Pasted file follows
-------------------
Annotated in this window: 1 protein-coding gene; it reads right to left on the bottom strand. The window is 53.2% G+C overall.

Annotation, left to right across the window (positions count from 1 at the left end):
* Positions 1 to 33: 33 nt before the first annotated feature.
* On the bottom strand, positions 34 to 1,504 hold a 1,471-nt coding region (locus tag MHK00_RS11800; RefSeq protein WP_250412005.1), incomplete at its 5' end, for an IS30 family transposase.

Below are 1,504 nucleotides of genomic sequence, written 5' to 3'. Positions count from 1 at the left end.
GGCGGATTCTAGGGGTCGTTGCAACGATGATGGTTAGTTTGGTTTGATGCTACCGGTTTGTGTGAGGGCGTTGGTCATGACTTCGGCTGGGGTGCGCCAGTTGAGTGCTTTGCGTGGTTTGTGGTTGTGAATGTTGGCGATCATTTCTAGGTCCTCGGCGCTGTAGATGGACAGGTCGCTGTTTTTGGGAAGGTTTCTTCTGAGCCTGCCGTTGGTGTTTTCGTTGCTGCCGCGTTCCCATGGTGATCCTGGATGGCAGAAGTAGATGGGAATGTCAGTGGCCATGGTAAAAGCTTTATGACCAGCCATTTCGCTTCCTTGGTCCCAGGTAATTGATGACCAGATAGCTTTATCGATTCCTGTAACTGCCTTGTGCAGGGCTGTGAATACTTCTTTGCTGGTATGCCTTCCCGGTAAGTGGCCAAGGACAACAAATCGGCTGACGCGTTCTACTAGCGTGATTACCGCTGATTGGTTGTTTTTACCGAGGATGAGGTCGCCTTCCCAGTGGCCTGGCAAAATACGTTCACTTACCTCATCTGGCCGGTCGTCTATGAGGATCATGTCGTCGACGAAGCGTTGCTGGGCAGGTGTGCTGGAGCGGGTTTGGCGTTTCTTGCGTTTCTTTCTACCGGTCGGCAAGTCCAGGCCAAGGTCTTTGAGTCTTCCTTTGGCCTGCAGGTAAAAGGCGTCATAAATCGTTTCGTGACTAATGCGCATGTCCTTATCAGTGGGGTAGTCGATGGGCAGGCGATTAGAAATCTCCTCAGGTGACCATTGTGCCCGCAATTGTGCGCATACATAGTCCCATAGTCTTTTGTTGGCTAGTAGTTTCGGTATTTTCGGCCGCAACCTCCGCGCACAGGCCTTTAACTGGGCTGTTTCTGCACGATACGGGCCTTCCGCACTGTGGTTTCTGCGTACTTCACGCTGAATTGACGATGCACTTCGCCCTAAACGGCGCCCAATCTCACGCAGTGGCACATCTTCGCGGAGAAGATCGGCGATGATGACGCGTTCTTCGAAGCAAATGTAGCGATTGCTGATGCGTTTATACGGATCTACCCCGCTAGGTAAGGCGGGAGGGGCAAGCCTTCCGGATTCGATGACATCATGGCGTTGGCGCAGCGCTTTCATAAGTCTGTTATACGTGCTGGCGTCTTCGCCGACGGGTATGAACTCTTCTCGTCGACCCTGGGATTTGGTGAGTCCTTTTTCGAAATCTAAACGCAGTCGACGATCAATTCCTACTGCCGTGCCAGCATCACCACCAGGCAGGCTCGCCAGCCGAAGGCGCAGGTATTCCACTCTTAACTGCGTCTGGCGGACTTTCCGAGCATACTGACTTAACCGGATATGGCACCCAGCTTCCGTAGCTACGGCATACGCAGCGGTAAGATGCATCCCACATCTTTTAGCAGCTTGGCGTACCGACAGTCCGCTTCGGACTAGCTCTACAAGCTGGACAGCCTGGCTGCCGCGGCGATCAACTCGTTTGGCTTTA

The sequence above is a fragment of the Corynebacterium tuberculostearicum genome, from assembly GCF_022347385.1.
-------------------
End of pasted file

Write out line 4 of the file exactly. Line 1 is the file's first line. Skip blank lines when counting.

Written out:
* On the bottom strand, positions 34 to 1,504 hold a 1,471-nt coding region (locus tag MHK00_RS11800; RefSeq protein WP_250412005.1), incomplete at its 5' end, for an IS30 family transposase.